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Vanillin-Derived High-Performance Flame Retardant Epoxy Resins:Facile Synthesis and Properties

Recently, the finite and rising price of fossil resources, climate change from CO2 emission, and other environmental problems have raised interests in polymers from biorenewable raw materials which have a wide variety of biomass resources with low price and enhanced environment benefits.

Epoxy resins, as one of the three most important thermosetting polymers, have been widely employed in a multitude of fields such as coatings, adhesives, laminated circuit board, electronic component encapsulations, and advanced composites because of their excellent adhesion, chemical resistance, mechanical properties, and dielectric properties.

Nowadays, almost all of the epoxy resins are produced from fossil resources, and 90 % of the commercially available epoxy resins are diglycidyl ether of bisphenol A (DGEBA) via the reaction of bisphenol A with epichlorohydrin. Bisphenol A, fully dependent on fossilresources, accounts for greater than 67 %of the molar mass of DGEBA. In addition, bisphenol A is a reprotoxic compound, as a result, it is under close monitoring, and its applicationhas been restricted in many countries.

The second drawback of epoxy resins is their flammability, which blocks their application in the fire resistance-required fields. Halogen-containing compounds have been regarded as effective agents to improve the flame retardancy of polymeric materials including epoxy resins. With the ban of some halogenated flame retardants such as polybrominated biphenyl (PBB) and polybrominateddiphenylether (PBDE) by the European Union, the development of an applicable green or halogen-free flame retardant has gained much more attention.

Thus, researchers from bio-based polymeric materials research group in Ningbo Institute of Materials Technology &Engineering(CAS) developed two high-performance flame retardant epoxy resins from lignin derivative vanillin and green phosphorus compound diethyl phosphite. Lignin is the second most abundant natural organic material accounting for approximately 30% of organic carbon in the biosphere, and it is also the only scalable renewable feedstock consisted of aromatic monomers, and it is highly underutilized. The two epoxy resins were synthesized by one-pot reaction containing Schiff base formation and phosphorus-hydrogen addition between vanillin, diamines, and diethyl phosphite, followed by reacting with epichlorohydrin, which is relatively green compared with the synthetic routes of the reported vanillin-based epoxy resins using toxic compounds such as oxidant and reducer. Their curing reactivities are similar to bisphenol A epoxy resin DGEBA. After curing they showed excellent flame retardancy with UL-94 V0 rating and high LOI of ~32.8 %, which was due to the outstanding intumescent and dense char formation ability. More interestingly, there were no black smoke during the burning test for these two epoxy resins, but a lot of black smoke formed during the burning test for DGEBA. Meanwhile, it was found that the cured vanillin-based epoxies had exceedingly high Tgs of ~214 °C, tensile strength of ~80.3 MPa, and tensile modulus of ~2709 MPa, much higher than the cured DGEBA with Tg of 166 °C, tensile strength of 76.4 MPa, and tensile modulus of 1893 MPa; and the properties of vanillin-based epoxies are easy to be regulated by using different “coupling” agents-diamines-during the synthesis process.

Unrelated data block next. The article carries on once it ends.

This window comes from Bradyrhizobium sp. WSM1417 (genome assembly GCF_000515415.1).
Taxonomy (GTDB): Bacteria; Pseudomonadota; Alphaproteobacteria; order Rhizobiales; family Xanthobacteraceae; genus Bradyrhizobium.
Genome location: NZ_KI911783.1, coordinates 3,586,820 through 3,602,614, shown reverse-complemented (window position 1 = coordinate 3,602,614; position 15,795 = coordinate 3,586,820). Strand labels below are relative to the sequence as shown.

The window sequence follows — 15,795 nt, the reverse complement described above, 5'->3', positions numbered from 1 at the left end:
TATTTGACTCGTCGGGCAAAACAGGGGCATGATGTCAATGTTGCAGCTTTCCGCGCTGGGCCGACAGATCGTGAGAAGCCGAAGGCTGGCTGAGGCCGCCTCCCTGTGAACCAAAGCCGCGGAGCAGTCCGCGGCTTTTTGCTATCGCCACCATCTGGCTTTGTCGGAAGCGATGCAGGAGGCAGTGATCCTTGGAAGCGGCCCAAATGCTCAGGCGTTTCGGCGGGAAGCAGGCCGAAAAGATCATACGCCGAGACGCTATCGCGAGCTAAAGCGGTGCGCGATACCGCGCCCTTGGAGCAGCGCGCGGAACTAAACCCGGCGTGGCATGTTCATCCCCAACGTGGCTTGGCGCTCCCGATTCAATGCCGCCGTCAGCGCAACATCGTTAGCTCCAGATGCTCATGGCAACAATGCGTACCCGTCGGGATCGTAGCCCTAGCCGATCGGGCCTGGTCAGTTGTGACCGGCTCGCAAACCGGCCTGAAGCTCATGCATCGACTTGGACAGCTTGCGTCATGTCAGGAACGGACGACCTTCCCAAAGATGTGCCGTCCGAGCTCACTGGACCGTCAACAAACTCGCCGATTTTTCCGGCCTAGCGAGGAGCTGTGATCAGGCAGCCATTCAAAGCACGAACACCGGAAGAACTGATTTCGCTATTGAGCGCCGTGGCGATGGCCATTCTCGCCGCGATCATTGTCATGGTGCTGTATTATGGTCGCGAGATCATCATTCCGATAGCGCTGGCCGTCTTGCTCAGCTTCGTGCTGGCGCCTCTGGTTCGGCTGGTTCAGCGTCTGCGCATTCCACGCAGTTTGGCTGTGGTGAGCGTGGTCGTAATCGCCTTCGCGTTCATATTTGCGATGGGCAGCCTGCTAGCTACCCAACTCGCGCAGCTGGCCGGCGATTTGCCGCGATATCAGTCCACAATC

The above-mentioned results have been published in the highly-esteemed polymer `science journal Macromolecules (2017, 50 (5): 1892–1901).

The authors are grateful for the financial support from Project 51473180 supported by the National Natural Science Foundation of China,and the Ministry for Industry and Information of the People’s Republic of China under grant agreement No [2016] 92.

Dr. Songqi Ma: masongqi@nimte.ac.cn

Prof. Jin Zhu: jzhu@nimte.ac.cn

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